BRIGHTON, Colo. (CN) — A three-week jury trial began Wednesday for two police officers facing charges for the 2019 death of 23-year-old Elijah McClain, a massage therapist who was killed in Aurora, Colorado, on his way home from purchasing iced tea.
Suspended Aurora police officers Randy Roedema and former officer Jason Rosenblatt each face charges of reckless manslaughter and second-degree assault.
McClain encountered police on Aug. 27, 2019, while walking home from purchasing iced tea at a convenience store on Colfax Avenue and Billings Street. Roedema and Rosenblatt were two of three officers who responded to a call reporting a suspicious person in the area with his description.
At the time, McClain had been dancing to music playing through his earbuds and didn’t initially hear police order him to stop.
When McClain didn’t immediately follow orders to “stop” and “relax,” bodycam footage captures police officers bringing him to the ground and engaging him in two constructive carotid holds.
On the ground, McClain told police he was an introvert and a vegetarian. “Forgive me,” McClain told the officers. “All I was trying to do was become better.”
After McClain passed out at the scene, a paramedic injected him with 500 milligrams of ketamine — more than double the recommended dose for someone of his size — 143 pounds. McClain died three days later in a hospital.
“Police in our society have a unique power, but with that power also comes great responsibility,” said special assistant attorney general Jon Bunge. A former federal prosecutor, Bunge now works with the firm Quinn Emanuel and took the case pro bono.
“You will hear no evidence that Mr. McClain did anything illegal or was on his way to do anything illegal,” Bunge told the jury which consists of 12 jurors and two alternates.
Bunge played audio and video captured during the altercation. As McClain’s last words — “please help me” — rang through the courtroom, his mother Sheneen McClain sat stoically in the front row.
Defense attorney Reid Elkus, of the firm Elkus & Sisson, said both officers were following orders, and attributed McClain’s death to negligent paramedic response alone.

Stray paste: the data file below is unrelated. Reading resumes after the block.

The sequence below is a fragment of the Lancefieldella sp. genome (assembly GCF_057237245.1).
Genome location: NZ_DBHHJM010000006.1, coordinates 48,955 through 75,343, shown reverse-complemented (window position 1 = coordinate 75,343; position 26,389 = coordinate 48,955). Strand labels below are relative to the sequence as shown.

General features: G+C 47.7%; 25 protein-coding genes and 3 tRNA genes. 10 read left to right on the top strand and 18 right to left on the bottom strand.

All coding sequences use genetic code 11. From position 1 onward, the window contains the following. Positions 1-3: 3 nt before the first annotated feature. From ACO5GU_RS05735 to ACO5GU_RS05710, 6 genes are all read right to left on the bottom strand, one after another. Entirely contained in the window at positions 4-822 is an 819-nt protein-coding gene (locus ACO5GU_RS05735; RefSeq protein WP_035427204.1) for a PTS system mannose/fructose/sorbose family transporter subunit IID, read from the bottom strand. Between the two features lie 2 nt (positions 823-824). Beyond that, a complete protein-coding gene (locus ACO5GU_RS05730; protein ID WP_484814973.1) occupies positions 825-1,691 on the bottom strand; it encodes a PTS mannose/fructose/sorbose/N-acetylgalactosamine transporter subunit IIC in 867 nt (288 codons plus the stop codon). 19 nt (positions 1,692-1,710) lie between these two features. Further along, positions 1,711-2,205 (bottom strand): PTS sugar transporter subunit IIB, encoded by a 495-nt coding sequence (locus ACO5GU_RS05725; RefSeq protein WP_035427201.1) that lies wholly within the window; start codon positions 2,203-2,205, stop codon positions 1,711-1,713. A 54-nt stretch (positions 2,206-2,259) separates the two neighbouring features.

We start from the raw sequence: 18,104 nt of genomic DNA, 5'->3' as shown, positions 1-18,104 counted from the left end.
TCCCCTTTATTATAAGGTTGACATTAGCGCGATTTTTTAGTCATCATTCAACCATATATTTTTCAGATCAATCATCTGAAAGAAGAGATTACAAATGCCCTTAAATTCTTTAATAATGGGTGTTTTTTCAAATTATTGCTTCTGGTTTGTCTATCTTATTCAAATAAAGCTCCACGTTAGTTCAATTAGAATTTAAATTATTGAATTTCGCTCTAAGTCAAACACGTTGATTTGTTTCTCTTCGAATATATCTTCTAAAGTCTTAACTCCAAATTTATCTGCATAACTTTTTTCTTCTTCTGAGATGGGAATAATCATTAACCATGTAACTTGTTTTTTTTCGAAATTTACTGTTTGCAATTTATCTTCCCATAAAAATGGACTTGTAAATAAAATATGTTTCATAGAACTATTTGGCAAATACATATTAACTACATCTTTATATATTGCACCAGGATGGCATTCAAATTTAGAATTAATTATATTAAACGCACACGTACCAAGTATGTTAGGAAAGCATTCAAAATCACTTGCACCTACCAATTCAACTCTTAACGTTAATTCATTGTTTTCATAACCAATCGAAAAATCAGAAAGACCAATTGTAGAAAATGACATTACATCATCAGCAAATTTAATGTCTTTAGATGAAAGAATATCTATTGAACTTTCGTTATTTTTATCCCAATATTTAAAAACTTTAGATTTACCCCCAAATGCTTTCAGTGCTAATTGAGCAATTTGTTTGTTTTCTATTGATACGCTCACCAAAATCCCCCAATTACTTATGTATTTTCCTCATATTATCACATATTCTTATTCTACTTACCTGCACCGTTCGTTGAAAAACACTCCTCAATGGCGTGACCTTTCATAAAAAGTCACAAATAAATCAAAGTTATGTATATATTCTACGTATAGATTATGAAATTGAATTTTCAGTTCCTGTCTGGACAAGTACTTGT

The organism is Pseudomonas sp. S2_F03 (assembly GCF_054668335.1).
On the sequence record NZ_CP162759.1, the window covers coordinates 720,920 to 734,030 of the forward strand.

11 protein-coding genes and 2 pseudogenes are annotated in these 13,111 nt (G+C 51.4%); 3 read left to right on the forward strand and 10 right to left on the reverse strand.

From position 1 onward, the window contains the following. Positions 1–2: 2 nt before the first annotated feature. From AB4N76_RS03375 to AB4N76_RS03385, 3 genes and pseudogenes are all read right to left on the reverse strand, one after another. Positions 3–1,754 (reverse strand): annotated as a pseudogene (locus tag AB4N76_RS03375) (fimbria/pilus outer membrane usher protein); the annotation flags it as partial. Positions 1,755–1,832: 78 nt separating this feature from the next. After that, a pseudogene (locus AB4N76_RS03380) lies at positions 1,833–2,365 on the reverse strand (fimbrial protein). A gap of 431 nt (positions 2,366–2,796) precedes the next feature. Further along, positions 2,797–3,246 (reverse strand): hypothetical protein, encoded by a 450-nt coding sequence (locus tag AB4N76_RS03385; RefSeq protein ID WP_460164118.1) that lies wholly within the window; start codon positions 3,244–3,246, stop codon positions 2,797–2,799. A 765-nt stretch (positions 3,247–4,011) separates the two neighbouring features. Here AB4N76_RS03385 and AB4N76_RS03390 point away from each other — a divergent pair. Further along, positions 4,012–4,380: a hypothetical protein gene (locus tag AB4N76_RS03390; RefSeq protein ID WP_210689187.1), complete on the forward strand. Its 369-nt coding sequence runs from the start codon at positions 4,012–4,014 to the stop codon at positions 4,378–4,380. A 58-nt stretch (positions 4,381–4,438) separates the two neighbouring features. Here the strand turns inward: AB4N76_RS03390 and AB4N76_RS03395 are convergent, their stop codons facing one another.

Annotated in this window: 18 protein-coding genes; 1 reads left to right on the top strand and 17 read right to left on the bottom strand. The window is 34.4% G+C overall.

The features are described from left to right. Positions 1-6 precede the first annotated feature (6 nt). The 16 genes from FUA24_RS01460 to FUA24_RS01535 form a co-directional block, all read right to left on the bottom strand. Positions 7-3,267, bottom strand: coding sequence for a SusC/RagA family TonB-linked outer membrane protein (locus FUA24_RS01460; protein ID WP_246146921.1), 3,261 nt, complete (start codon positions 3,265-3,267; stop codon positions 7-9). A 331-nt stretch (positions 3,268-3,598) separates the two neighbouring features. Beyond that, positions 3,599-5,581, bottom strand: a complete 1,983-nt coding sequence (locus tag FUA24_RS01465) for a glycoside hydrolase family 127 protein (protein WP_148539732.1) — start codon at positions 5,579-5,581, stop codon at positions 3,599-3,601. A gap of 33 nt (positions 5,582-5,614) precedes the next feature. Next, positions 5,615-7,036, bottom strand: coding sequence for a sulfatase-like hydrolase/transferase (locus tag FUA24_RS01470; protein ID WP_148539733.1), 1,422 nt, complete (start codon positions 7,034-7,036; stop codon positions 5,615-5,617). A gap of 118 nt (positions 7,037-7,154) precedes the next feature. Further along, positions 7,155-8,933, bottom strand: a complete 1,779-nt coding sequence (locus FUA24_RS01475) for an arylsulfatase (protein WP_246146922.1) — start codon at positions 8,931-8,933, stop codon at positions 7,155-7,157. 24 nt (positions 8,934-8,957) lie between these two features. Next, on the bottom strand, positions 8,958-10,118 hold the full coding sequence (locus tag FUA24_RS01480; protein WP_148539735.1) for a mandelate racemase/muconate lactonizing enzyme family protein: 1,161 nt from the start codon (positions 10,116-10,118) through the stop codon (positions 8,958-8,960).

“The death of Elijah McClain was a tragedy, but just because a tragedy occurred does not imply criminality,” said Elkus, who represents Roedema.
Elkus emphasized McClain’s “non-compliance and resistance” to police officer orders, and described the law enforcement response as calculated and by the book.
Officer Rosenblatt is represented by attorney Harvey Steinberg who urged the jury to “be fair."
"Don’t let sympathy or politics come into it," Steinberg said.
Former Aurora police officer Nathan Woodyard and former Aurora Fire Rescue paramedics Jeremy Cooper and Peter Cichuniec will face also manslaughter charges in separate trials.
Overseen by 17th Judicial District Judge Mark Warner, the proceedings are being held in person at the Adams County Justice Center in Brighton and broadcast on the state court livestreaming website.
Internal investigations by the Aurora Police and Fire Departments initially concluded no wrongdoing had occurred in the death of Elijah McClain. Then-Adams County District Attorney Dave Young also investigated the incident and cleared the officers.
Following the 2020 death of George Floyd, Colorado activists began chanting McClain’s name at protests, prompting a second look at the incident.
When the 17th Judicial District Attorney's office declined to press charges, the state summoned a grand jury investigation and pressed charges in September 2021. McClain’s parents sued the city of Aurora in August 2020 and settled for $15 million in November 2021.Follow @bright_lamp
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